The people who are looking for profitable results within least possible time will embrace volatility in it. Trading is challenging and it doesn’t matter if the prices are going up or down, the strategies should be intelligent enough to get the most out of your investments.

Investing in Penny Stocks

Should you Invest in penny stocks?

Have you ever thought about how the penny stock market works and why it has been there?

Why people talk about these stocks and check their values on regular basis?

Is it beneficial to get these stocks in your portfolio?

The major linkage of penny stocks is because of the investments and the associated gains. The stock exchange is a public center in which there are stocks purchased and sold by millions of people on everyday basis. People basically work on penny stock investments for the reason of making quick profits on regular basis. The movement of stocks towards rising and falling position gives an aim to the investor to earn profits at the end of the day. Some investors like to make investments in the small-cap companies and they do this to increase their gain probability. They might lose in some deals and gain money in the others. Penny stock investments are quite challenging and if you are new to the business, check out the points given below to get an idea about the investment in penny stocks:

  1. Investment in penny stocks: Commonly, penny stocks are traded for the per stock value of less than $1. These shares are not traded on the prominent stock exchanges and are mainly present on Over-the-counter platforms due to less information given by the companies in this arena. Penny stocks are more exposed to media press releases and are hyped due to their volatile nature.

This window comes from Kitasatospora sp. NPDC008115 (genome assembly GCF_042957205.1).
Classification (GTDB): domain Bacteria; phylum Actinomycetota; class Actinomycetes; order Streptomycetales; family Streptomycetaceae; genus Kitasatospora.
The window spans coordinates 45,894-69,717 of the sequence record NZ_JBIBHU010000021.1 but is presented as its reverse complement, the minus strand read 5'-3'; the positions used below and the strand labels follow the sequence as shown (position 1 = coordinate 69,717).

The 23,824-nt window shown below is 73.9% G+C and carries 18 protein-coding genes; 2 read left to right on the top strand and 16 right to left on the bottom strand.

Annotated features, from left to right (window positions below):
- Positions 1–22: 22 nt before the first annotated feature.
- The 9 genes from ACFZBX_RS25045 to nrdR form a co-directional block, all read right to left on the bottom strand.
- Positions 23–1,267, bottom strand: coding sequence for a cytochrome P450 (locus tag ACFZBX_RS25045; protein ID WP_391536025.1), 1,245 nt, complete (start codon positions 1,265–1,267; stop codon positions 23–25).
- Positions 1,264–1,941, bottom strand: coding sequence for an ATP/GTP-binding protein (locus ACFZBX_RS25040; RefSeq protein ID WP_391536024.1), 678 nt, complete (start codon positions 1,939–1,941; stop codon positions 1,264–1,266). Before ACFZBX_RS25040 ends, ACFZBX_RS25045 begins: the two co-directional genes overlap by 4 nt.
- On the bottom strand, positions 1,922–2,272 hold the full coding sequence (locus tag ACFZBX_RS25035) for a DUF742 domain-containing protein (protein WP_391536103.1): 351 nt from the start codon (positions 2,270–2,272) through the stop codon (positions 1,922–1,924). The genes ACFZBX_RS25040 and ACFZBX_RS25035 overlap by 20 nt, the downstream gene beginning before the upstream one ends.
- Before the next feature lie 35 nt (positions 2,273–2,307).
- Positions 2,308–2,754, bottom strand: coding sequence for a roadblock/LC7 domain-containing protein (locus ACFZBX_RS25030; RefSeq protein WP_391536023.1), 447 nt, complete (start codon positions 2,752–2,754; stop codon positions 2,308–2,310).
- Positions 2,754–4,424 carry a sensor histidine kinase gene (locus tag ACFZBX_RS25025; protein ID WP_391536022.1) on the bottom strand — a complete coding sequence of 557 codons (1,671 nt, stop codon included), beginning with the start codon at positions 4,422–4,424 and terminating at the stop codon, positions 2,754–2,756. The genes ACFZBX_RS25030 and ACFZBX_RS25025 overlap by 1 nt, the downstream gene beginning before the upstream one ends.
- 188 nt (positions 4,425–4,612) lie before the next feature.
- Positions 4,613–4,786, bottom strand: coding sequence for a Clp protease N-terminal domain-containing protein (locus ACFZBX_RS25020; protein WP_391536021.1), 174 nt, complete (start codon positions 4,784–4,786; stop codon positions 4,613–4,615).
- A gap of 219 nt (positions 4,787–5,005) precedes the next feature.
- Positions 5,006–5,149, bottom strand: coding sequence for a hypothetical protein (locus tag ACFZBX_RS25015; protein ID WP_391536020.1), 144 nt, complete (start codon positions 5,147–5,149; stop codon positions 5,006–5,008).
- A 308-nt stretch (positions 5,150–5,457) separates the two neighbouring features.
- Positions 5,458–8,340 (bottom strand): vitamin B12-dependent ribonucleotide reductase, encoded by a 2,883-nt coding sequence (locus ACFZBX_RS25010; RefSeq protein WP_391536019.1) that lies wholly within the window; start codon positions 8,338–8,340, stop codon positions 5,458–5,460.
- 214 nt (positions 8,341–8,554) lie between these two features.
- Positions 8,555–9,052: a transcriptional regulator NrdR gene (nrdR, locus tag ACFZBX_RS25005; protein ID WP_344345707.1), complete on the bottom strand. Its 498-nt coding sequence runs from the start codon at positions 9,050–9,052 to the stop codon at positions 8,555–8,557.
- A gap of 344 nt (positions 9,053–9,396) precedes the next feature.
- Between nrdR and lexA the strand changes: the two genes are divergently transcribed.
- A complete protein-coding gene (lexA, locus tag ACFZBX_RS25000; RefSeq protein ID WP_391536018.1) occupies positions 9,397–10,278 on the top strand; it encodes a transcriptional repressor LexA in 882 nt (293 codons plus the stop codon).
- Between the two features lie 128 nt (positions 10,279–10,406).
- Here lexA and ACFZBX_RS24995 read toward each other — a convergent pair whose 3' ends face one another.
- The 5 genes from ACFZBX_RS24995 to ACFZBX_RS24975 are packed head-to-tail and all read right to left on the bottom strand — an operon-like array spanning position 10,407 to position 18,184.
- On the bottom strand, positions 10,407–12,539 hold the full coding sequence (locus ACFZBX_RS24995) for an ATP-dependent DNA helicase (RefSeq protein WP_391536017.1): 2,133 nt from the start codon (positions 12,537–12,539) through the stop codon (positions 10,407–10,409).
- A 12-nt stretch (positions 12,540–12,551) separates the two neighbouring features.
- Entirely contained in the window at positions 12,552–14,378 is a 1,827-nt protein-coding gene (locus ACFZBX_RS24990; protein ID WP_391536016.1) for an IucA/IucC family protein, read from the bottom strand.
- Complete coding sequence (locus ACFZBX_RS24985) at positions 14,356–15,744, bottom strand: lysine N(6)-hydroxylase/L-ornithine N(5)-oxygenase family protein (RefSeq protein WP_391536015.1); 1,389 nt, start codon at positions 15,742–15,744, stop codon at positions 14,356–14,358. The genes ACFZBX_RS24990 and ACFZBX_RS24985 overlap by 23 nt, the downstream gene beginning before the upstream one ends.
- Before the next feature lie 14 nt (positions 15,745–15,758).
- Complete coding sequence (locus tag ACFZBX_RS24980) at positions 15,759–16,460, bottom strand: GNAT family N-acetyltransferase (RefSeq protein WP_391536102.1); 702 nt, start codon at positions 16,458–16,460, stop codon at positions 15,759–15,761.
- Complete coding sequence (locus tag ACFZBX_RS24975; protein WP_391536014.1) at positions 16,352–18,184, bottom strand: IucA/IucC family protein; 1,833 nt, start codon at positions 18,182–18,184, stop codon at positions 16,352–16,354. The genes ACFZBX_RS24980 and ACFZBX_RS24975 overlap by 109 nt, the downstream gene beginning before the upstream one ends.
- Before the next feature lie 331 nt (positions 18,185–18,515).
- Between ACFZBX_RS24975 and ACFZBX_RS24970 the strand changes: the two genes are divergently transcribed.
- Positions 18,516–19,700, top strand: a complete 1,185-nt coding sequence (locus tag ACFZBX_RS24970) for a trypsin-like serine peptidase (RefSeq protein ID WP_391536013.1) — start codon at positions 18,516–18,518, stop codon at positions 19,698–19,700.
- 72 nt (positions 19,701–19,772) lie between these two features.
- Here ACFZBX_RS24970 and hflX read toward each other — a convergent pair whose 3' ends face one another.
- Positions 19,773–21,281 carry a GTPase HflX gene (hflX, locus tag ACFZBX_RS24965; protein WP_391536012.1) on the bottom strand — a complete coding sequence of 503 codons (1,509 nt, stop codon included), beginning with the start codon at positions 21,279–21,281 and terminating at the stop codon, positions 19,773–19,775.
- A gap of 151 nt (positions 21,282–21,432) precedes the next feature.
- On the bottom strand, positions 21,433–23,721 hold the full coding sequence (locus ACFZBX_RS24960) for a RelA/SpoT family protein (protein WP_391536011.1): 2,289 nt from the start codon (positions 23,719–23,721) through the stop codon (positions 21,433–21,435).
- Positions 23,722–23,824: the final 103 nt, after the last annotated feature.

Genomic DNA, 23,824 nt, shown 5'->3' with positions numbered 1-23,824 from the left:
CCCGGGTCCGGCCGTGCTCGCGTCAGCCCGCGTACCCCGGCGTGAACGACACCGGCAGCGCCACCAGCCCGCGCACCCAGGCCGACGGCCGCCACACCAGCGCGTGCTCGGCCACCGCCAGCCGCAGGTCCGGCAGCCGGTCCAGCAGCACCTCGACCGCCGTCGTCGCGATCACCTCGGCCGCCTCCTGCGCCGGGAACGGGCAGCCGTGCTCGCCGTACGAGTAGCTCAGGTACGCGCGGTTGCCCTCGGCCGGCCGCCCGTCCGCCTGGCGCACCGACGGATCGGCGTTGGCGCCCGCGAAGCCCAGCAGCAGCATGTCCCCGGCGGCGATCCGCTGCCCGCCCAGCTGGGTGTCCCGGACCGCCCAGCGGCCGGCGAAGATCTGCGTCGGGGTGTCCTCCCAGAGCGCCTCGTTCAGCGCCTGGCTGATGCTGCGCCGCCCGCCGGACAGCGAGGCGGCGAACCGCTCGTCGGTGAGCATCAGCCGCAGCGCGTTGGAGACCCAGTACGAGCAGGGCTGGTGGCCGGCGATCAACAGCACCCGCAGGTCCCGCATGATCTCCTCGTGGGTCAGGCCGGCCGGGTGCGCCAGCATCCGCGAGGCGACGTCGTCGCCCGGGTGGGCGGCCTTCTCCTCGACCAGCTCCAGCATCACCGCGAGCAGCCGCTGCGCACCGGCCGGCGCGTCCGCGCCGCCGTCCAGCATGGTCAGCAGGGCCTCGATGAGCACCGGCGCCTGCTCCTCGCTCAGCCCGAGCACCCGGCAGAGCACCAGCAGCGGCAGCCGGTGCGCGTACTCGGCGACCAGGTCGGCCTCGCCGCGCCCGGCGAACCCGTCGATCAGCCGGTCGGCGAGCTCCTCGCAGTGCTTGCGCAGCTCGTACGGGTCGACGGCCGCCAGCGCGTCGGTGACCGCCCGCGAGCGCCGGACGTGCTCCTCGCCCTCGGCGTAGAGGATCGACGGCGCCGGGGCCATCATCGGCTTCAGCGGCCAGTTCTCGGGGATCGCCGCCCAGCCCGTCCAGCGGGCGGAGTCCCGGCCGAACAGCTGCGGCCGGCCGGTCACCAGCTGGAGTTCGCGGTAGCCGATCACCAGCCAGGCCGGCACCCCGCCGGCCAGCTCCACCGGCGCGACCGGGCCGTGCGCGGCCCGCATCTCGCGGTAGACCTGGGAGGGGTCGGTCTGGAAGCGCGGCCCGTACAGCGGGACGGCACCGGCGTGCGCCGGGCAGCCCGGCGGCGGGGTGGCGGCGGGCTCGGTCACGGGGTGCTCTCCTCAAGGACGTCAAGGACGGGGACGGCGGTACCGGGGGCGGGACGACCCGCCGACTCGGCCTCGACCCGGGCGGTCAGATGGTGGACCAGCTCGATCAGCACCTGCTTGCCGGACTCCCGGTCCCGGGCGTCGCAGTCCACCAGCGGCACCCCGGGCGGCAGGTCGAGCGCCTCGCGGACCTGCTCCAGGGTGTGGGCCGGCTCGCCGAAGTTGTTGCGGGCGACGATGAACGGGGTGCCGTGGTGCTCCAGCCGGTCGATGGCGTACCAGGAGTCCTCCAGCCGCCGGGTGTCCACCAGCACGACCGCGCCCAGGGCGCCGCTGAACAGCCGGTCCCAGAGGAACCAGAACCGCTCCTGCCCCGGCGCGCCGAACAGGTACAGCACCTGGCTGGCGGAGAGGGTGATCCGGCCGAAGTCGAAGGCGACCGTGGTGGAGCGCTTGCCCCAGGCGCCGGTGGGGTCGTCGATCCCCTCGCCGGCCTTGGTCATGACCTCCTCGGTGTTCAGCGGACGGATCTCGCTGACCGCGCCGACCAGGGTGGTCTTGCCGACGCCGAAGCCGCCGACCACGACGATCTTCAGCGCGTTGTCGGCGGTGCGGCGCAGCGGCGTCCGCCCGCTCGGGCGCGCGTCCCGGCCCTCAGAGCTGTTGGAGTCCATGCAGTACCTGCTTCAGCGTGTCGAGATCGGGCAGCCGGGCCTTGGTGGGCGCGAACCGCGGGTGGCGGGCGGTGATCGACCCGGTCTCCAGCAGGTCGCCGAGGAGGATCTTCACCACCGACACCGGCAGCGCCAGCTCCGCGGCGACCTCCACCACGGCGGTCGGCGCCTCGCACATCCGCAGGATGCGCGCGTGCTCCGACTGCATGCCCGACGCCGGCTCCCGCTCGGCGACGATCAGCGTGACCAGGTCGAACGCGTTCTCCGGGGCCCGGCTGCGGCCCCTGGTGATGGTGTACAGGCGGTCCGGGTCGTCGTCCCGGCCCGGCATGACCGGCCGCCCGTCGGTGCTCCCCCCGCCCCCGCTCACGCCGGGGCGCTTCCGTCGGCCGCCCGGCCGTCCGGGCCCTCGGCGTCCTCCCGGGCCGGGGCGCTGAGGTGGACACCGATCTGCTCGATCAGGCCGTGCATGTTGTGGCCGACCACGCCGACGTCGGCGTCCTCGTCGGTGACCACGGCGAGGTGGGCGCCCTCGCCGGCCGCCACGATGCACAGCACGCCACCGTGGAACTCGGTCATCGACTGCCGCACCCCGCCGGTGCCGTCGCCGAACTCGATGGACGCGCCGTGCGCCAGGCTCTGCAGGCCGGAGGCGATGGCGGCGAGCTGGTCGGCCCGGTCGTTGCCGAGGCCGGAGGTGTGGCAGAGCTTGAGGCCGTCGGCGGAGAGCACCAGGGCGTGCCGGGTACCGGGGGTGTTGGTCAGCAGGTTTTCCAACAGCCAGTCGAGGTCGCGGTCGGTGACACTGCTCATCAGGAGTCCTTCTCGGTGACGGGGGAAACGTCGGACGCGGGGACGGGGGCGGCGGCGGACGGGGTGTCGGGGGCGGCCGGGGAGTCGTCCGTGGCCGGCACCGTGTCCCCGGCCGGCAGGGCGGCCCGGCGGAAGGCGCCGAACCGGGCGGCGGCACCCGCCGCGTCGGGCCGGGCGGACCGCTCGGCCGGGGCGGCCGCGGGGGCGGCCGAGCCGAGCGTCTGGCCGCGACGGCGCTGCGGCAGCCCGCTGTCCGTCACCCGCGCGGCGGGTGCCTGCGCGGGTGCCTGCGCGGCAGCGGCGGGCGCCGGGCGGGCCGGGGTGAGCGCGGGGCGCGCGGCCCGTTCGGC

2. Fraud hints: Penny stocks are prone to getting fraud. This is majorly caused by the information lack and imprecise pricing. There are some ways to determine if the stockbroker is reliable or not. You should mark a stoppage if the media is over-exaggerating the stocks.
  3. Advisers and brokers: These are your business platforms in penny stocks world. When you are investing in any penny stock trade, consider getting a fair broker having a good reputation in the market. There are many penny stocks available on the major stock exchanges, like NYSE, NASDAQ, AMEX and you can look for the safer options which can fetch positive responses over your investments.
  4. Penny stock investment learning: The major philosophy for a penny stock investor is to focus on the learning, whether in parts or on the whole. The trends can be researched or analyzed as per the market trends. Penny stock market is very fast paced and the business environment requires high-alertness to decide the upcoming trends. Your decision at the end will matter the most and it will be based on your understanding and knowledge for the stocks.
  5. Research is the ‘key factor’:  It is essential to research for the company at your basis to make the appropriate move. You can fetch the information of the company in which you’re going to make investment. It is important to do your ‘personal research’ on the company list which you’ve prepared for doing investment. Once you are done with the research, try to invest in diversified amounts to get profits in detail.

Apple CFO Transition

During its October-2013 (FQ4-2013) and January-2014 (FQ1-2014) earnings calls, Apple included its Vice President and Corporate Controller, Luca Maestri. During the October-2013 call, Maestri’s inclusion was not seen as particularly odd as Apple was making some changes to its revenue deferral policies on iOS devices – a technical accounting move, which made sense to have the Controller around in case questions came up that required a more in-depth explanation for analysts. Maestri did not speak on that call, although the deferral was discussed as much as any other topic because of its impact on gross margins.